Tottenham Hotspur's Son Heung-min was among 26 players named to the men's national team on Monday for the two remaining qualifying matches for the 2018 FIFA World Cup in Russia. South Korea will host Iran in Seoul on Aug. 31 and travel to Tashkent to face Uzbekistan on Sept. 5.
These will be the first official matches for head coach Shin Tae-yong, who replaced Uli Stielike last month.
|In this file photo provided by Tottenham Hotspur football club on Aug. 3, 2017, South Korean winger Son Heung-min trains prior to the English Premier League season. (Yonhap)|
Son's status for the two contests had been in doubt after he suffered a fractured forearm in a World Cup qualifier against Qatar in June. He was expected to miss between eight and 12 weeks. But much to the delight and relief of Shin and his staff, Son made his Premier League season debut with the Spurs on Sunday against Newcastle United, playing about 30 minutes off the bench.
Shin previously said he would select Son regardless of his health, because his presence alone can have a positive impact on the squad.
Son has netted 17 goals in 55 matches for South Korea.
At a press conference announcing the roster, Shin said he was impressed with Son's performance in his return.
"He looked a lot better than I'd expected, though he still seemed a bit careful in physical battles," the coach said. "I wasn't sure if he would even be on the bench for the match. If he gets a couple more matches under his belt, then I am sure he'll be even better."
Ki Sung-yueng, a Swansea City midfielder on the mend with a knee injury, also made the team.
Elsewhere, Shin went with a couple of seasoned veterans on offense.
|South Korea men's football head coach Shin Tae-yong speaks at a press confeence announcing the national team roster for the World Cup qualifying matches at the Korea Football Association headquarters in Seoul on Aug. 14, 2017. (Yonhap)|
Jeonbuk Hyundai Motors striker Lee Dong-gook has been named to the national team for the first time since October 2014. If he takes the field against Iran, Lee, at 38 years and 124 days, will be the second-oldest player to appear in an international match for South Korea.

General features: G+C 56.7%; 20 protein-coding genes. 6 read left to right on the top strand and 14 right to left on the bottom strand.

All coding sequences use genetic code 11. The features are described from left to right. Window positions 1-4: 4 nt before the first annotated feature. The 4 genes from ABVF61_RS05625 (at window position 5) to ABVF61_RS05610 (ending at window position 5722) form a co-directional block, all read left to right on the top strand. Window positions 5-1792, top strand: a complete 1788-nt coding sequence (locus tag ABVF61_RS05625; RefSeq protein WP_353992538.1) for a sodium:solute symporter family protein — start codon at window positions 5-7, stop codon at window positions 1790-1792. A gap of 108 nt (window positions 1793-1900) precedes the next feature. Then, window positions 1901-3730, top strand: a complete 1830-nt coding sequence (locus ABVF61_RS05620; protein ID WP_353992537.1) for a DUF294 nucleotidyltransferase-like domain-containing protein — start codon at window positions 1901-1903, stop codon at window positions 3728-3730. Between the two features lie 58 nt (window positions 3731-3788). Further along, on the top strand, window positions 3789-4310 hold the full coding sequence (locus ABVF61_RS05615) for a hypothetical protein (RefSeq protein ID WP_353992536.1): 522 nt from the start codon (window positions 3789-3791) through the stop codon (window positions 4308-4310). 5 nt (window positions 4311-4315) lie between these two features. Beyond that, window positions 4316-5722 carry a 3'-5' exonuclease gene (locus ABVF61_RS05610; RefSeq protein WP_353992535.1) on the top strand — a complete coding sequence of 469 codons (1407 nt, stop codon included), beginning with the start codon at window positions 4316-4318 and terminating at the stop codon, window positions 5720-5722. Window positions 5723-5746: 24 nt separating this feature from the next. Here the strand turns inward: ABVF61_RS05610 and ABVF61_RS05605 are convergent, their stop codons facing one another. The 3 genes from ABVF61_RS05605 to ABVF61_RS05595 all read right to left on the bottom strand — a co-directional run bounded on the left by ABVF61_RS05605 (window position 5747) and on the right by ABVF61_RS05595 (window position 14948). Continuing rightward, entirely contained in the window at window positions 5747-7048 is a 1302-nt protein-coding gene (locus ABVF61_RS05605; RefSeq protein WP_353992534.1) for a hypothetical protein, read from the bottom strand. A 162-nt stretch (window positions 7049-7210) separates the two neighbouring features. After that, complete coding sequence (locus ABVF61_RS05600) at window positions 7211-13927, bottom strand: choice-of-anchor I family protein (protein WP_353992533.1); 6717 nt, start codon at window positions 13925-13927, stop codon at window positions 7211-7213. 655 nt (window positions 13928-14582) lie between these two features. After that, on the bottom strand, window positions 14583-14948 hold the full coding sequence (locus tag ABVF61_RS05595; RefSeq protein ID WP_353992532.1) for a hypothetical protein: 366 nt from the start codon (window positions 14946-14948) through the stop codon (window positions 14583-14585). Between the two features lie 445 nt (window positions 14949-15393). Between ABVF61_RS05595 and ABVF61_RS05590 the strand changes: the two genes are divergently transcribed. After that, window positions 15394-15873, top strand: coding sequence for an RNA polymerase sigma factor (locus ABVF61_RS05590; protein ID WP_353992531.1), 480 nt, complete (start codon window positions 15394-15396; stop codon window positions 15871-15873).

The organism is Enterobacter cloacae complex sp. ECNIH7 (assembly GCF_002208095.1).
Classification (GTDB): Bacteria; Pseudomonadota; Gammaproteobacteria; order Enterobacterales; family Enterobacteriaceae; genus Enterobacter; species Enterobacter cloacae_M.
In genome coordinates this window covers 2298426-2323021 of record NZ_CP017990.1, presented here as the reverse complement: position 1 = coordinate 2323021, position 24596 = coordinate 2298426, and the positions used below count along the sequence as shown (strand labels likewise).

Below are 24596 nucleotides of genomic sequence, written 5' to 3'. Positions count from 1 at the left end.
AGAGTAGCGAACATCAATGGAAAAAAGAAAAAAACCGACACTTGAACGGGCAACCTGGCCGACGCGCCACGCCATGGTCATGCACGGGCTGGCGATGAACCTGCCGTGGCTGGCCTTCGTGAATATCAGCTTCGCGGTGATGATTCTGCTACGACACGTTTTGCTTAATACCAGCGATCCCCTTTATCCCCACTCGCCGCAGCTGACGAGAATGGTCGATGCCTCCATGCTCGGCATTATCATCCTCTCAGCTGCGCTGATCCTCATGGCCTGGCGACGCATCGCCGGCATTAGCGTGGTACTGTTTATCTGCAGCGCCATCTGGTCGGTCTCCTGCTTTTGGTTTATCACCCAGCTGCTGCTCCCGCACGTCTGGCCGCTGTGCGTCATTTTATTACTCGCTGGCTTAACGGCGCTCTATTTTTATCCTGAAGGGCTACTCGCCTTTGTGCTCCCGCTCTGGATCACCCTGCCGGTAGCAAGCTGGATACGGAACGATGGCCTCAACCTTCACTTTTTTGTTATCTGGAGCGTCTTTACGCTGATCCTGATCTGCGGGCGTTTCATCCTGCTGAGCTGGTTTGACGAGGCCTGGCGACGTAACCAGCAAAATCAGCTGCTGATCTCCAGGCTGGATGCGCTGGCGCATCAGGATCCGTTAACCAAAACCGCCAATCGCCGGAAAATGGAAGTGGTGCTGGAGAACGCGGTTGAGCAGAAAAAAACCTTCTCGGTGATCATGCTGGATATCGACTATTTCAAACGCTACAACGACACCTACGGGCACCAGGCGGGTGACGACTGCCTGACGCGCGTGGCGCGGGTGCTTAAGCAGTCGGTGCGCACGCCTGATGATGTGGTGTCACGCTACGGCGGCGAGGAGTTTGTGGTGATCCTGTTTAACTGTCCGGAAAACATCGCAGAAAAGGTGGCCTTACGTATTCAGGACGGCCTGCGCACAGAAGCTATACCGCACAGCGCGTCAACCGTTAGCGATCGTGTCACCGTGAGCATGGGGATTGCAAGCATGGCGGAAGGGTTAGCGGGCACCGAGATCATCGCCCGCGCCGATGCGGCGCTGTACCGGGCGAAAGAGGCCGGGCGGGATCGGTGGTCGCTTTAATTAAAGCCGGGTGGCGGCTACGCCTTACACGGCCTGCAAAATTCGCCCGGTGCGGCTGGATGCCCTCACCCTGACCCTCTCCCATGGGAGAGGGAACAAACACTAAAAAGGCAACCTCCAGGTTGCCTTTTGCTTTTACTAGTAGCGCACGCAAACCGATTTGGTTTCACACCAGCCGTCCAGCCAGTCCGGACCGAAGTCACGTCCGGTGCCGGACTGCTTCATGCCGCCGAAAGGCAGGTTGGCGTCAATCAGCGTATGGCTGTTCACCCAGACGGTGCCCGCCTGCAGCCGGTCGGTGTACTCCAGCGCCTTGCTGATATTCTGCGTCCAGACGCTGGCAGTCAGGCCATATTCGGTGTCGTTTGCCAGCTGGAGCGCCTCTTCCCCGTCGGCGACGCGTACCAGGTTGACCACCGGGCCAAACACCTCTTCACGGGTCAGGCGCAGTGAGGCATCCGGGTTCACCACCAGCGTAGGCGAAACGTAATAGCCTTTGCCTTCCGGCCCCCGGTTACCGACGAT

Lee, who has won 103 caps for South Korea, is the career scoring leader in the first-division K League Classic with 196 goals.
Yeom Ki-hun, one of the K League Classic's top playmakers for the Suwon Samsung Bluewings, is among a dozen midfielders on Shin's roster. The 34-year-old has 51 caps, but his last national team appearance came in May 2015.
Shin said Ki has made a rapid progress from his offseason knee surgery and may actually be able to play. As for Lee and Yeom, the two oldest players on the team, Shin said he didn't pick them just for their veteran presence.
"I felt they'd been among the best players in the K League Classic, and they can lead by example," Shin said. "They've been playing as hard as anyone in the league. If young guys on the national team see just how much work these older players put in, they'll all follow suit."
Shin also named two international rookies: Tianjin Quanjian FC midfielder Kwon Kyung-won and Jeonbuk defender Kim Min-jae.
At 20, Kim is the youngest member of the current team.
Shin said both young guns will get long looks during training camp and said Kim in particular has been "one of the hottest defensive backs" in the K League Classic.
South Korea are seeking their ninth consecutive World Cup appearance next year but are just holding on to the last automatic berth in Group A of the final Asian qualifying round.
|In this file photo, taken on Aug. 6, 2017, Lee Dong-gook of Jeonbuk Hyundai Motors (R) battles Ulsan Hyundai goalkeeper Jo Su-huk in their K League Classic match at Jeonju World Cup Stadium in Jeonju, North Jeolla Province. (Yonhap)|
Iran have already clinched a spot in Group A with 20 points. South Korea is in second place with 13 points, only one above Uzbekistan with two to play.
South Korea can book a spot if they beat Iran and if Uzbekistan lose to China on Aug. 31. Things may not transpire in South Korea's favor, though, since China are the worst team in Group A and lost to Uzbekistan 2-0 in October, and South Korea have dropped four straight against Iran dating back to 2012.
South Korea's fate will most likely be determined in the final qualifier against Uzbekistan on Sept. 5.
Shin admitted he is "quite worried" about the remaining two matches, but he hasn't lost his confidence.
"It'll only take a few tweaks for us to beat Iran," the coach said. "I'll work together with the rest of my coaching staff to prepare for these matches with confidence."
Third-place teams from Groups A and B will meet in a home-and-away series in October. The winner will move on to another two-legged playoff against the fourth seed from the final round in the Confederation of North, Central American and Caribbean Association Football qualifiers. The winning team from that showdown will qualify for the 2018 World Cup. (Yonhap)